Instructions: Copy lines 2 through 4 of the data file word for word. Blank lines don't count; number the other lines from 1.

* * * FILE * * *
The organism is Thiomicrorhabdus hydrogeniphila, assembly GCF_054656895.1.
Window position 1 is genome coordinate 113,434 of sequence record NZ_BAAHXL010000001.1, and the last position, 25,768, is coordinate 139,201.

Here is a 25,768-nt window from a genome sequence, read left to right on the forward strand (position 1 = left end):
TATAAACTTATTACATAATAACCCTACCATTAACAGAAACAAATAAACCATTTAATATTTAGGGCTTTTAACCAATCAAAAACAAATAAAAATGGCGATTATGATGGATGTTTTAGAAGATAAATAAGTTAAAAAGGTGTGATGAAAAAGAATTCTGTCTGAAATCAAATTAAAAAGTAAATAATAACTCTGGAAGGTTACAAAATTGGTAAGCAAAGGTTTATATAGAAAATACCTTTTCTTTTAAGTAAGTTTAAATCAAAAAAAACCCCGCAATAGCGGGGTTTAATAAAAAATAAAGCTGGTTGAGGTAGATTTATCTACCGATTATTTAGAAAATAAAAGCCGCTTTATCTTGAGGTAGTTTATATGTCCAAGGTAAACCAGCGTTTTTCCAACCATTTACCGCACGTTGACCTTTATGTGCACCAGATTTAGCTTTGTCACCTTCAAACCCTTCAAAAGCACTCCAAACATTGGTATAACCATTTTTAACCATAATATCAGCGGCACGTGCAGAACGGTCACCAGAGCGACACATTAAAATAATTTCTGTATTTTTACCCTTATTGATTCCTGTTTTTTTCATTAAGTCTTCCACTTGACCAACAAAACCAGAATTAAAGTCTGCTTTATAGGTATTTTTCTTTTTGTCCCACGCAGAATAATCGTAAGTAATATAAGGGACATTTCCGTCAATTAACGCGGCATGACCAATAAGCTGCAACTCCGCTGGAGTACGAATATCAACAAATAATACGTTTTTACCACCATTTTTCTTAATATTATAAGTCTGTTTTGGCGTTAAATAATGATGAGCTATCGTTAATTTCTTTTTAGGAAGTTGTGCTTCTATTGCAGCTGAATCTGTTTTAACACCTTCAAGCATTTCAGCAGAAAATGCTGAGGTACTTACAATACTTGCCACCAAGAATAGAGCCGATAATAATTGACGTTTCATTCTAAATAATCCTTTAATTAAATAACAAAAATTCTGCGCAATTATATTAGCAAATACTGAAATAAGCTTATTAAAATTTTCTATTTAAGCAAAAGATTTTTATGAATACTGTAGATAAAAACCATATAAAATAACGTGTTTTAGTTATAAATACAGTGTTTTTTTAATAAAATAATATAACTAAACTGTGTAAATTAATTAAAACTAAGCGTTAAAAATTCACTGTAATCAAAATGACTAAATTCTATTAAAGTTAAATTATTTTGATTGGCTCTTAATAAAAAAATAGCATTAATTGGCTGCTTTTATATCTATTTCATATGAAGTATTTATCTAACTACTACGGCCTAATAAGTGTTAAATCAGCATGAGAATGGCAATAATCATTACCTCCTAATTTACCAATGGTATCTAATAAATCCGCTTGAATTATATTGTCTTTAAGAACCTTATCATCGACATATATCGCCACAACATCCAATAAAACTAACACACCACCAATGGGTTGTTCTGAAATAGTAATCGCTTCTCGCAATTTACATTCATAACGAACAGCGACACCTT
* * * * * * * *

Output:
Window position 1 is genome coordinate 113,434 of sequence record NZ_BAAHXL010000001.1, and the last position, 25,768, is coordinate 139,201.

Here is a 25,768-nt window from a genome sequence, read left to right on the forward strand (position 1 = left end):
TATAAACTTATTACATAATAACCCTACCATTAACAGAAACAAATAAACCATTTAATATTTAGGGCTTTTAACCAATCAAAAACAAATAAAAATGGCGATTATGATGGATGTTTTAGAAGATAAATAAGTTAAAAAGGTGTGATGAAAAAGAATTCTGTCTGAAATCAAATTAAAAAGTAAATAATAACTCTGGAAGGTTACAAAATTGGTAAGCAAAGGTTTATATAGAAAATACCTTTTCTTTTAAGTAAGTTTAAATCAAAAAAAACCCCGCAATAGCGGGGTTTAATAAAAAATAAAGCTGGTTGAGGTAGATTTATCTACCGATTATTTAGAAAATAAAAGCCGCTTTATCTTGAGGTAGTTTATATGTCCAAGGTAAACCAGCGTTTTTCCAACCATTTACCGCACGTTGACCTTTATGTGCACCAGATTTAGCTTTGTCACCTTCAAACCCTTCAAAAGCACTCCAAACATTGGTATAACCATTTTTAACCATAATATCAGCGGCACGTGCAGAACGGTCACCAGAGCGACACATTAAAATAATTTCTGTATTTTTACCCTTATTGATTCCTGTTTTTTTCATTAAGTCTTCCACTTGACCAACAAAACCAGAATTAAAGTCTGCTTTATAGGTATTTTTCTTTTTGTCCCACGCAGAATAATCGTAAGTAATATAAGGGACATTTCCGTCAATTAACGCGGCATGACCAATAAGCTGCAACTCCGCTGGAGTACGAATATCAACAAATAATACGTTTTTACCACCATTTTTCTTAATATTATAAGTCTGTTTTGGCGTTAAATAATGATGAGCTATCGTTAATTTCTTTTTAGGAAGTTGTGCTTCTATTGCAGCTGAATCTGTTTTAACACCTTCAAGCATTTCAGCAGAAAATGCTGAGGTACTTACAATACTTGCCACCAAGAATAGAGCCGATAATAATTGACGTTTCATTCTAAATAATCCTTTAATTAAATAACAAAAATTCTGCGCAATTATATTAGCAAATACTGAAATAAGCTTATTAAAATTTTCTATTTAAGCAAAAGATTTTTATGAATACTGTAGATAAAAACCATATAAAATAACGTGTTTTAGTTATAAATACAGTGTTTTTTTAATAAAATAATATAACTAAACTGTGTAAATTAATTAAAACTAAGCGTTAAAAATTCACTGTAATCAAAATGACTAAATTCTATTAAAGTTAAATTATTTTGATTGGCTCTTAATAAAAAAATAGCATTAATTGGCTGCTTTTATATCTATTTCATATGAAGTATTTATCTAACTACTACGGCCTAATAAGTGTTAAATCAGCATGAGAATGGCAATAATCATTACCTCCTAATTTACCAATGGTATCTAATAAATCCGCTTGAATTATATTGTCTTTAAGAACCTTATCATCGACATATATCGCCACAACATCCAATAAAACTAACACACCACCAATGGGTTGTTCTGAAATAGTAATCGCTTCTCGCAATTTACATTCATAACGAACAGCGACACCTT